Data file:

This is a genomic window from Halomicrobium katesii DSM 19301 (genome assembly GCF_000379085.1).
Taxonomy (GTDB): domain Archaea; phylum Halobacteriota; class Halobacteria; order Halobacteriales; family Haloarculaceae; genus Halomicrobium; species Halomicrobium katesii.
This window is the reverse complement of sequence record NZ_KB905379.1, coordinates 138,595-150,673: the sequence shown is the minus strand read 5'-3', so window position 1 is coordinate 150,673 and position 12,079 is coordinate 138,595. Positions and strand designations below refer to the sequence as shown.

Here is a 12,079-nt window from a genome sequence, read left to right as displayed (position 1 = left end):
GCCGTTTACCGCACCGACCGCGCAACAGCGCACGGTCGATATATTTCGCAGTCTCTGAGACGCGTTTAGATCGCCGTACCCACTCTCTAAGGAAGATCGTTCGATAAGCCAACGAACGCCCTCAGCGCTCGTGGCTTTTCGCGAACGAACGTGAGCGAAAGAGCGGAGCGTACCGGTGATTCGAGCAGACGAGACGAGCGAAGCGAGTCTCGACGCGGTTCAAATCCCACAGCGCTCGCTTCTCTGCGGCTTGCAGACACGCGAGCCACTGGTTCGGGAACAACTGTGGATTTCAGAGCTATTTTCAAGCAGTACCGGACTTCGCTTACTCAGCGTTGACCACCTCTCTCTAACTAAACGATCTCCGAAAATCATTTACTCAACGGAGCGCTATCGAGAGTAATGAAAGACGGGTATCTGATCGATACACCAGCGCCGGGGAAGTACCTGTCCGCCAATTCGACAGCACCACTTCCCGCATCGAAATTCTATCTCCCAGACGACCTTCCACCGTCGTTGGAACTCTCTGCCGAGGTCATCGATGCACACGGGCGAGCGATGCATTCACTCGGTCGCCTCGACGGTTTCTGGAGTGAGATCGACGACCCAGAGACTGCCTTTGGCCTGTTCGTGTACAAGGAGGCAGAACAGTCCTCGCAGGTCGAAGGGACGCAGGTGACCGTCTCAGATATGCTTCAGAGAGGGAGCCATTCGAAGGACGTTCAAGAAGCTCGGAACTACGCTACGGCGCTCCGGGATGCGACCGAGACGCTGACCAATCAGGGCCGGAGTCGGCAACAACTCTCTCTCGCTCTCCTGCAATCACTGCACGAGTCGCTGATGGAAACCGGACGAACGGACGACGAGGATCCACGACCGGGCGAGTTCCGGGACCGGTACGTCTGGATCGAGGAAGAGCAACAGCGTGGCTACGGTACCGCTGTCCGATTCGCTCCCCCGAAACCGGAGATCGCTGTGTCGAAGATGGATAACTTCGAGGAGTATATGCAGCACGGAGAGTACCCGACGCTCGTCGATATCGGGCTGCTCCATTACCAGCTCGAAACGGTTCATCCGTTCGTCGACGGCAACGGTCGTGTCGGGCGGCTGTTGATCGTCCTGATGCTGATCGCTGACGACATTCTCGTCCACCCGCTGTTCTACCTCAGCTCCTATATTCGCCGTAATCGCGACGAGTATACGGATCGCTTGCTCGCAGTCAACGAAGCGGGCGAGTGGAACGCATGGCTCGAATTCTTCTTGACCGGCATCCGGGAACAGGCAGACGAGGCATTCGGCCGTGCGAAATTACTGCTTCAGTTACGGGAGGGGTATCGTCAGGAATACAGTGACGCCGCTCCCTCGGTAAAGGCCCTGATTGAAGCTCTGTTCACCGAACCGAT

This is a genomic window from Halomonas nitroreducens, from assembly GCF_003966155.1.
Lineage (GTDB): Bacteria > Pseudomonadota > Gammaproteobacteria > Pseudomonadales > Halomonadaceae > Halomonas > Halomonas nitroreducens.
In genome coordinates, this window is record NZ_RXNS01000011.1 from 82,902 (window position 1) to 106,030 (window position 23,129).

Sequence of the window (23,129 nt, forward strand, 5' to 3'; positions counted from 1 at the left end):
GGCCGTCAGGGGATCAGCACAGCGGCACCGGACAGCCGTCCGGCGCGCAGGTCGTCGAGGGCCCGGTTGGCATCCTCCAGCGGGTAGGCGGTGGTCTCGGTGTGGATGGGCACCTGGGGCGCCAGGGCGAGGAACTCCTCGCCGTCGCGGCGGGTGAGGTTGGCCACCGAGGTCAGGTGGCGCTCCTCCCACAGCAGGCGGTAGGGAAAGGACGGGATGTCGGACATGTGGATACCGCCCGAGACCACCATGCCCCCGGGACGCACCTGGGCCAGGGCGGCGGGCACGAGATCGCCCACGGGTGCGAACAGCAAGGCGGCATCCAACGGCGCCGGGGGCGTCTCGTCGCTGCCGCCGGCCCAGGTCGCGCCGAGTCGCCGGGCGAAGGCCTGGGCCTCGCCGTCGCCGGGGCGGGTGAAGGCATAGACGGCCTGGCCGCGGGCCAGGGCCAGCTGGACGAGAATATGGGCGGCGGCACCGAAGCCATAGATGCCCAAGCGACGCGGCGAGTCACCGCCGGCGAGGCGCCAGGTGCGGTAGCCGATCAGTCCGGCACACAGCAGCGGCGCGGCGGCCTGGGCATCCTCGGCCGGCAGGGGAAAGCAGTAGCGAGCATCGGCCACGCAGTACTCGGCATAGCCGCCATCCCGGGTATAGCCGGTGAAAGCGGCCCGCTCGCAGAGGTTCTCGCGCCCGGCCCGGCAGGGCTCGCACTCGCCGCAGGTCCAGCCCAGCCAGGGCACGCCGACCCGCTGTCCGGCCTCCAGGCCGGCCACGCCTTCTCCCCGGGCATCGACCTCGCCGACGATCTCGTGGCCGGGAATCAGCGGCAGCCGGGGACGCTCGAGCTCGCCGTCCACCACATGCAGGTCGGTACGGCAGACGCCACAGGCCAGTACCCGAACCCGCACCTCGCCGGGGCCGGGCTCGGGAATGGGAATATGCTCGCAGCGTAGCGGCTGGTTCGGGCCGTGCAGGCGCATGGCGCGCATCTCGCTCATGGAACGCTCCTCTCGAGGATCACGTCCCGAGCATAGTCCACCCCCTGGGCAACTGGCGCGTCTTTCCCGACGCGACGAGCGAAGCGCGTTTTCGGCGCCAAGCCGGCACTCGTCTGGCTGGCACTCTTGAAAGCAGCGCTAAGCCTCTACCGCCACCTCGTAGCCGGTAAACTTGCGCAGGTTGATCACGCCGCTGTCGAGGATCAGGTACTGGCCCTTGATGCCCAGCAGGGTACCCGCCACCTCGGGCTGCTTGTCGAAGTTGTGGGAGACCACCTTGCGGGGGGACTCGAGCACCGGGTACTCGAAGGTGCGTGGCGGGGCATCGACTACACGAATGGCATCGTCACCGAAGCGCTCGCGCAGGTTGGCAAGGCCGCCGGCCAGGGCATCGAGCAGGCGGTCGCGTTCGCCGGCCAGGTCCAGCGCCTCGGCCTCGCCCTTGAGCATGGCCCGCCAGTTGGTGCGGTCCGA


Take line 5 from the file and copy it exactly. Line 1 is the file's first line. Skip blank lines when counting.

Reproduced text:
GCCGTTTACCGCACCGACCGCGCAACAGCGCACGGTCGATATATTTCGCAGTCTCTGAGACGCGTTTAGATCGCCGTACCCACTCTCTAAGGAAGATCGTTCGATAAGCCAACGAACGCCCTCAGCGCTCGTGGCTTTTCGCGAACGAACGTGAGCGAAAGAGCGGAGCGTACCGGTGATTCGAGCAGACGAGACGAGCGAAGCGAGTCTCGACGCGGTTCAAATCCCACAGCGCTCGCTTCTCTGCGGCTTGCAGACACGCGAGCCACTGGTTCGGGAACAACTGTGGATTTCAGAGCTATTTTCAAGCAGTACCGGACTTCGCTTACTCAGCGTTGACCACCTCTCTCTAACTAAACGATCTCCGAAAATCATTTACTCAACGGAGCGCTATCGAGAGTAATGAAAGACGGGTATCTGATCGATACACCAGCGCCGGGGAAGTACCTGTCCGCCAATTCGACAGCACCACTTCCCGCATCGAAATTCTATCTCCCAGACGACCTTCCACCGTCGTTGGAACTCTCTGCCGAGGTCATCGATGCACACGGGCGAGCGATGCATTCACTCGGTCGCCTCGACGGTTTCTGGAGTGAGATCGACGACCCAGAGACTGCCTTTGGCCTGTTCGTGTACAAGGAGGCAGAACAGTCCTCGCAGGTCGAAGGGACGCAGGTGACCGTCTCAGATATGCTTCAGAGAGGGAGCCATTCGAAGGACGTTCAAGAAGCTCGGAACTACGCTACGGCGCTCCGGGATGCGACCGAGACGCTGACCAATCAGGGCCGGAGTCGGCAACAACTCTCTCTCGCTCTCCTGCAATCACTGCACGAGTCGCTGATGGAAACCGGACGAACGGACGACGAGGATCCACGACCGGGCGAGTTCCGGGACCGGTACGTCTGGATCGAGGAAGAGCAACAGCGTGGCTACGGTACCGCTGTCCGATTCGCTCCCCCGAAACCGGAGATCGCTGTGTCGAAGATGGATAACTTCGAGGAGTATATGCAGCACGGAGAGTACCCGACGCTCGTCGATATCGGGCTGCTCCATTACCAGCTCGAAACGGTTCATCCGTTCGTCGACGGCAACGGTCGTGTCGGGCGGCTGTTGATCGTCCTGATGCTGATCGCTGACGACATTCTCGTCCACCCGCTGTTCTACCTCAGCTCCTATATTCGCCGTAATCGCGACGAGTATACGGATCGCTTGCTCGCAGTCAACGAAGCGGGCGAGTGGAACGCATGGCTCGAATTCTTCTTGACCGGCATCCGGGAACAGGCAGACGAGGCATTCGGCCGTGCGAAATTACTGCTTCAGTTACGGGAGGGGTATCGTCAGGAATACAGTGACGCCGCTCCCTCGGTAAAGGCCCTGATTGAAGCTCTGTTCACCGAACCGAT